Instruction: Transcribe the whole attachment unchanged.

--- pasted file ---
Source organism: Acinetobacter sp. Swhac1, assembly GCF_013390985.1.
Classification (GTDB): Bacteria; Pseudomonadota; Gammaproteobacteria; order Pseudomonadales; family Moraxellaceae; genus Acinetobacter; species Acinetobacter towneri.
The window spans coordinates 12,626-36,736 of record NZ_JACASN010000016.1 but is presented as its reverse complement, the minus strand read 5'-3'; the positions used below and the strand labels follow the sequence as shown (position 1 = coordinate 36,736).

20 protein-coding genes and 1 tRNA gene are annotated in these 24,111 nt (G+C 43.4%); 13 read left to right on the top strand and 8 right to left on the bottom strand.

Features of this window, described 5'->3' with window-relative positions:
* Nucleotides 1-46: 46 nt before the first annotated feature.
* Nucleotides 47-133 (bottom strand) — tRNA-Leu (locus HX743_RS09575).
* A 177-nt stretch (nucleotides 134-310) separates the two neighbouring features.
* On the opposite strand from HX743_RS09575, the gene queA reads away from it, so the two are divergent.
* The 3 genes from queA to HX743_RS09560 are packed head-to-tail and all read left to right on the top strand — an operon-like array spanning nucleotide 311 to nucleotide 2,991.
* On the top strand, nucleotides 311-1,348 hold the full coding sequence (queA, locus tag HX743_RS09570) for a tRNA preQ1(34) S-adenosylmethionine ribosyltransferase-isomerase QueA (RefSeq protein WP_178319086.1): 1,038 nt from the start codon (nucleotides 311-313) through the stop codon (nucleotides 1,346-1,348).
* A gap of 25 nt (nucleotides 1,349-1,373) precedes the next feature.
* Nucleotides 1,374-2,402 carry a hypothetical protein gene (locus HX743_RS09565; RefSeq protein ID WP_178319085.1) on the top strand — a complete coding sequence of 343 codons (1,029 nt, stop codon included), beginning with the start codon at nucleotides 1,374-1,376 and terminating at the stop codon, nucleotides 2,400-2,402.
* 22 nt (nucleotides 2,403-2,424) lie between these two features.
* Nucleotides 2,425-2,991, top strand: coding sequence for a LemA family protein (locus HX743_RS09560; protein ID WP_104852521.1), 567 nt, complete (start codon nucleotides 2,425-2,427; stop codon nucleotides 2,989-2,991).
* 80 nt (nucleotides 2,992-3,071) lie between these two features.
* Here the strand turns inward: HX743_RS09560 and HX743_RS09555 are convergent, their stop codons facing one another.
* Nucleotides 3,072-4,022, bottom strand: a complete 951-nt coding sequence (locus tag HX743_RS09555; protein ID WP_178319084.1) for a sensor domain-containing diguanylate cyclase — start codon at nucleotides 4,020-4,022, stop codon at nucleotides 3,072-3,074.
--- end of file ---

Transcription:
Source organism: Acinetobacter sp. Swhac1, assembly GCF_013390985.1.
Classification (GTDB): Bacteria; Pseudomonadota; Gammaproteobacteria; order Pseudomonadales; family Moraxellaceae; genus Acinetobacter; species Acinetobacter towneri.
The window spans coordinates 12,626-36,736 of record NZ_JACASN010000016.1 but is presented as its reverse complement, the minus strand read 5'-3'; the positions used below and the strand labels follow the sequence as shown (position 1 = coordinate 36,736).

20 protein-coding genes and 1 tRNA gene are annotated in these 24,111 nt (G+C 43.4%); 13 read left to right on the top strand and 8 right to left on the bottom strand.

Features of this window, described 5'->3' with window-relative positions:
* Nucleotides 1-46: 46 nt before the first annotated feature.
* Nucleotides 47-133 (bottom strand) — tRNA-Leu (locus HX743_RS09575).
* A 177-nt stretch (nucleotides 134-310) separates the two neighbouring features.
* On the opposite strand from HX743_RS09575, the gene queA reads away from it, so the two are divergent.
* The 3 genes from queA to HX743_RS09560 are packed head-to-tail and all read left to right on the top strand — an operon-like array spanning nucleotide 311 to nucleotide 2,991.
* On the top strand, nucleotides 311-1,348 hold the full coding sequence (queA, locus tag HX743_RS09570) for a tRNA preQ1(34) S-adenosylmethionine ribosyltransferase-isomerase QueA (RefSeq protein WP_178319086.1): 1,038 nt from the start codon (nucleotides 311-313) through the stop codon (nucleotides 1,346-1,348).
* A gap of 25 nt (nucleotides 1,349-1,373) precedes the next feature.
* Nucleotides 1,374-2,402 carry a hypothetical protein gene (locus HX743_RS09565; RefSeq protein ID WP_178319085.1) on the top strand — a complete coding sequence of 343 codons (1,029 nt, stop codon included), beginning with the start codon at nucleotides 1,374-1,376 and terminating at the stop codon, nucleotides 2,400-2,402.
* 22 nt (nucleotides 2,403-2,424) lie between these two features.
* Nucleotides 2,425-2,991, top strand: coding sequence for a LemA family protein (locus HX743_RS09560; protein ID WP_104852521.1), 567 nt, complete (start codon nucleotides 2,425-2,427; stop codon nucleotides 2,989-2,991).
* 80 nt (nucleotides 2,992-3,071) lie between these two features.
* Here the strand turns inward: HX743_RS09560 and HX743_RS09555 are convergent, their stop codons facing one another.
* Nucleotides 3,072-4,022, bottom strand: a complete 951-nt coding sequence (locus tag HX743_RS09555; protein ID WP_178319084.1) for a sensor domain-containing diguanylate cyclase — start codon at nucleotides 4,020-4,022, stop codon at nucleotides 3,072-3,074.